Pratt: In cases where the author has copied significant passages from papers written by other people, we consider that unethical and will reject the paper without allowing for resubmission.
Peng: In the case of self-plagiarism, we may return the manuscript back to the authors and ask them to re-write that portion and resubmit. But if we see that a significant portion of the text is copied, we would automatically reject the paper and do not allow the author to resubmit.
Q: Do authors have a process for appealing a decision of plagiarism?
Pratt: I have not run into a situation where an author has appealed a rejection decision, mainly because the plagiarism in papers we reject is quite obvious, and we clearly state the rules.
Q: Is plagiarism becoming more common in seismological publications such as BSSA and SRL?
Pratt: I think the cross-check services [such as iThenticate] are becoming much better at identifying copied text and are searching more and more sources. I suspect the incidence of plagiarism is being reduced because authors now have to assume they will get caught.
Peng: I don’t think this is a main issue for seismological publications, as I am only aware of a small number of severe cases. However, as more papers are submitted from international authors—especially those whose first language is not English—I see an increasing trend for certain manuscripts with portions of text, mostly in their Introduction or Method sections, taken directly or with small modifications from other published texts.
For places outside the U.S., some researchers may not be taught properly on what constitutes plagiarism. I gave presentations on how to write papers in English—including information on plagiarism—when I visited several institutions outside the U.S., for example, and they were well received. I think that proper education along with providing additional information may help some authors come up with better manuscripts with original texts.
Q: What do you see as the biggest harm that comes from scientific plagiarism?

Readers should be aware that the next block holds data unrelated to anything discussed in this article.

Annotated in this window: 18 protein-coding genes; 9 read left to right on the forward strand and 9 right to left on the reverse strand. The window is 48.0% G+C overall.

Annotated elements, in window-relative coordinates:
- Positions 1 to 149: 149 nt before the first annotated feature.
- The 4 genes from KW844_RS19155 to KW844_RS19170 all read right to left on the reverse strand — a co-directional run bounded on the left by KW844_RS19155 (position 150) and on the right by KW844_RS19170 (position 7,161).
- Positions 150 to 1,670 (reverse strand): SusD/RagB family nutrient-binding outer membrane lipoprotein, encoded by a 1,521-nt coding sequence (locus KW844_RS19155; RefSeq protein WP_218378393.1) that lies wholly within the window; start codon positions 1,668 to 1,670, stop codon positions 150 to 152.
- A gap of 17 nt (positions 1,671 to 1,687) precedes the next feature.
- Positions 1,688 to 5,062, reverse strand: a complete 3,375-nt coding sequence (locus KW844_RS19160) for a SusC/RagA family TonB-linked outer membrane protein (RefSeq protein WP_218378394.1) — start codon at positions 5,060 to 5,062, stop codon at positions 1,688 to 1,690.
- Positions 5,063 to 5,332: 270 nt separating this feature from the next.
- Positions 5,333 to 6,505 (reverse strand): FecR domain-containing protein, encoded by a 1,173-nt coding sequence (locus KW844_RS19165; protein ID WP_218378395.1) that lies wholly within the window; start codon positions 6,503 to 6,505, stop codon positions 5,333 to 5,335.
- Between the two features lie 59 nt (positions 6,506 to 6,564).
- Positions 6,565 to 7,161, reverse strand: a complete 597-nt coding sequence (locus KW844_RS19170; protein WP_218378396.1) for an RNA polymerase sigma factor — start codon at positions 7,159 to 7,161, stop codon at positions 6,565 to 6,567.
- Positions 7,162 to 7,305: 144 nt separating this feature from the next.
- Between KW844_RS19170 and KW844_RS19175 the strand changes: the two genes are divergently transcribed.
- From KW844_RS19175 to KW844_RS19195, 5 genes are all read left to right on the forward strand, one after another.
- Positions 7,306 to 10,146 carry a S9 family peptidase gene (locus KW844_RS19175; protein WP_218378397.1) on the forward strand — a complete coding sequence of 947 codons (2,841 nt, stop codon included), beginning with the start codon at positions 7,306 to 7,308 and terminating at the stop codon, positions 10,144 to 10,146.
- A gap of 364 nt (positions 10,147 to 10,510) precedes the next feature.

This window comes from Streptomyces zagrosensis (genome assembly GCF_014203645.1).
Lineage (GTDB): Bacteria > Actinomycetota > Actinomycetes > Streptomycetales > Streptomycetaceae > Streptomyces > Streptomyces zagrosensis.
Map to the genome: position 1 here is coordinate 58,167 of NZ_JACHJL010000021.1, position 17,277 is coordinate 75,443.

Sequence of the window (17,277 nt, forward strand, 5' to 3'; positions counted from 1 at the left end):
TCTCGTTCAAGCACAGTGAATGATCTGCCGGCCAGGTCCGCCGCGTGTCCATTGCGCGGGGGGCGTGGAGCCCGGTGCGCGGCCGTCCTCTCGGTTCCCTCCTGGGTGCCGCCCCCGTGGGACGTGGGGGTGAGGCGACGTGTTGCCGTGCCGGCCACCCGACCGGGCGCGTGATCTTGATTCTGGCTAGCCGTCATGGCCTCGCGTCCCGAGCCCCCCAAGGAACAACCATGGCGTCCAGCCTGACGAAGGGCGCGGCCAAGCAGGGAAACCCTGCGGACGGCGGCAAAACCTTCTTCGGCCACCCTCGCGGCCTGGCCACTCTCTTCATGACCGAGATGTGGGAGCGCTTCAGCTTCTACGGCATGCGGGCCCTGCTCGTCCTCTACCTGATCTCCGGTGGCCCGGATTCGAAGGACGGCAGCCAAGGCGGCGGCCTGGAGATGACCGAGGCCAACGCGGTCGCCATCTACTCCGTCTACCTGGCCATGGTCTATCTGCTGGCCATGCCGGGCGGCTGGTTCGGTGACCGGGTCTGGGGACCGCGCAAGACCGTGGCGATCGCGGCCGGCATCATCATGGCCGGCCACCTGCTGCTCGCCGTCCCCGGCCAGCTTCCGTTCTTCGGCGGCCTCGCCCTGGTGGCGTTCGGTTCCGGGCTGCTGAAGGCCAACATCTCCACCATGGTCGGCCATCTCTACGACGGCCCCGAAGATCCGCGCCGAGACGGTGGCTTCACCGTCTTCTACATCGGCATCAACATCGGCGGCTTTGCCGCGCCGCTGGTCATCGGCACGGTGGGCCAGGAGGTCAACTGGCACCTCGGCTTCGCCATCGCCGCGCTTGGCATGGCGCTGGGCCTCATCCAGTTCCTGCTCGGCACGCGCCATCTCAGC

Pratt: Copying text is a lazy way to write a paper. It wastes editors’ time to examine the flagged versions of text and to deal with the issue, and it is a form of theft of text and ideas.
Peng: It is an issue of scientific integrity. Conducting scientific research and writing papers should be original work, rather than copying or stealing other people’s idea, work or text. It is a waste of resources—not only for the editors, but also for the reviewers and readers, and eventually the authors themselves.
Tweets from Seismology of Americas (#SSA2018) shared fun facts about the Society (President Herbert Hoover was a member of the Seismological Society of America...as was his wife, Lou), kudos for engaging talks (Campos is wonderfully clear about what people needed and what they didn't in response to Hurricane Maria... ) and even one shout-out for the seating arrangements (This is how you organize chairs in a talk. No more than 3 together before a walkway.)
Other parting thoughts, included:
Wishing I were still playing fancy on the #SSA2018 cruise!
Women of Seismology reception is one of the best networking events I've ever been to, thank you organizers!!
...This community is amazing.
Thank you to everyone who shared their thoughts on social media!
Students who have been SSA members for at least one year are invited next month to apply for Global Travel Grants to attend any workshops or small conferences in the U.S. or abroad that support their study of earthquake science or seismology.
SSA will accept applications during the month of July for travel between October 2018 and March 2019. Stay tuned to the SSA website for more details.
Please note: this travel grant does not provide funds for SSA’s Annual Meeting.
SSA welcomes your feedback on the content as well as your ideas for future issues at email@example.com. Send us your thoughts, and be on the lookout for the next issue in October!